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Millions of iPhones and MacBooks have this security flaw, and there’s nothing you can do

Published Jan 17th, 2024 3:38PM EST
MacBook Air 15-Inch Keyboard
Image: Christian de Looper for BGR

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Virtually every electronic device is capable of being hacked, including Apple’s. To that point, Trail of Bits recently discovered a new attack through a GPU security flaw. Even though it seems Apple has addressed this issue in some iPhone and MacBook models, iPhone 12 and M2 MacBook Air owners are still unprotected against this security flaw.

The security researchers at Trail of Bits discovered the LeftoverLocals vulnerability in the graphic processor units made by Apple, Qualcomm, and others. With this exploit, an attacker with local access to your iPhone 12 or M2 MacBook Air could read data in the GPU. In the article, they say they were able to read the results of an AI chatbot query.

Interestingly, Trail of Bits reached out to Apple before publishing its findings. The company has addressed this issue with several devices, although some are still vulnerable:

Despite multiple efforts to establish contact through CERT/CC, we only received a response from Apple on January 13, 2024. We re-tested the vulnerability on January 10 where it appears that some devices have been patched, i.e., Apple iPad Air 3rd G (A12). However, the issue still appears to be present on the Apple MacBook Air (M2). Furthermore, the recently released Apple iPhone 15 does not appear to be impacted as previous versions have been. Apple has confirmed that the A17 and M3 series processors contain fixes, but we have not been notified of the specific patches deployed across their devices.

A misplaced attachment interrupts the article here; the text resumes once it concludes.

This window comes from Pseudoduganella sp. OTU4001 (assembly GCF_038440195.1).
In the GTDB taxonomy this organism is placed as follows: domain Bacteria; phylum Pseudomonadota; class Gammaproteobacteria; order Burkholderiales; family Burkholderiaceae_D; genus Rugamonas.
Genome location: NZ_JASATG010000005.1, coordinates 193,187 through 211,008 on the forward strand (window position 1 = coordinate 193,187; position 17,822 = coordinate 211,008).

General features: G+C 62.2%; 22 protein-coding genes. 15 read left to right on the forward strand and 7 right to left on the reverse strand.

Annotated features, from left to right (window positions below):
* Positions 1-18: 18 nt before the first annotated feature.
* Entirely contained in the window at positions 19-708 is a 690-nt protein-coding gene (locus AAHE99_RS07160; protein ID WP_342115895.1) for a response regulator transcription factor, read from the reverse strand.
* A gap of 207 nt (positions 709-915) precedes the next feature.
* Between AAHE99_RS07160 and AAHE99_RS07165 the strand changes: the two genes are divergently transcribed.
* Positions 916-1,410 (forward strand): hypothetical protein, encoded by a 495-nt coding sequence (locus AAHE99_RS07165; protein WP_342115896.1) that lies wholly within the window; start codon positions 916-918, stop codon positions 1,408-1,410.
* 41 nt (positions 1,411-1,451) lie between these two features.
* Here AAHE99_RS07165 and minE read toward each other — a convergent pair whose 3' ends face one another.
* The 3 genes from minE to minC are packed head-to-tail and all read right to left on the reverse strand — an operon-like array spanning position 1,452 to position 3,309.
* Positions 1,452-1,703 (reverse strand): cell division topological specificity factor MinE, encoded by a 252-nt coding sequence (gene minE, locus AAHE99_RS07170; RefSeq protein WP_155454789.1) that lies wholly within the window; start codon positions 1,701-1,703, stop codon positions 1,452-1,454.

To Wired, an Apple spokesperson said the company “shipped fixes with its latest M3 and A17 processors, which it unveiled at the end of 2023.” However, the vulnerability remains on millions of existing iPhones, iPads, and MacBooks.

Should you worry about this new security flaw?

Yes, but not so much. Although this GPU exploit is pretty easy for hackers to access, the biggest issue is whether it could be chained to other attacks. Since hackers need local access, users don’t need to worry that much.

That said, a software update might be available soon for these devices that could prevent this security flaw in your M2 MacBook Air or iPhone 12.

José Adorno Tech News Reporter

José is a Tech News Reporter at BGR. He has previously covered Apple and iPhone news for 9to5Mac, and was a producer and web editor for Latin America broadcaster TV Globo. He is based out of Brazil.

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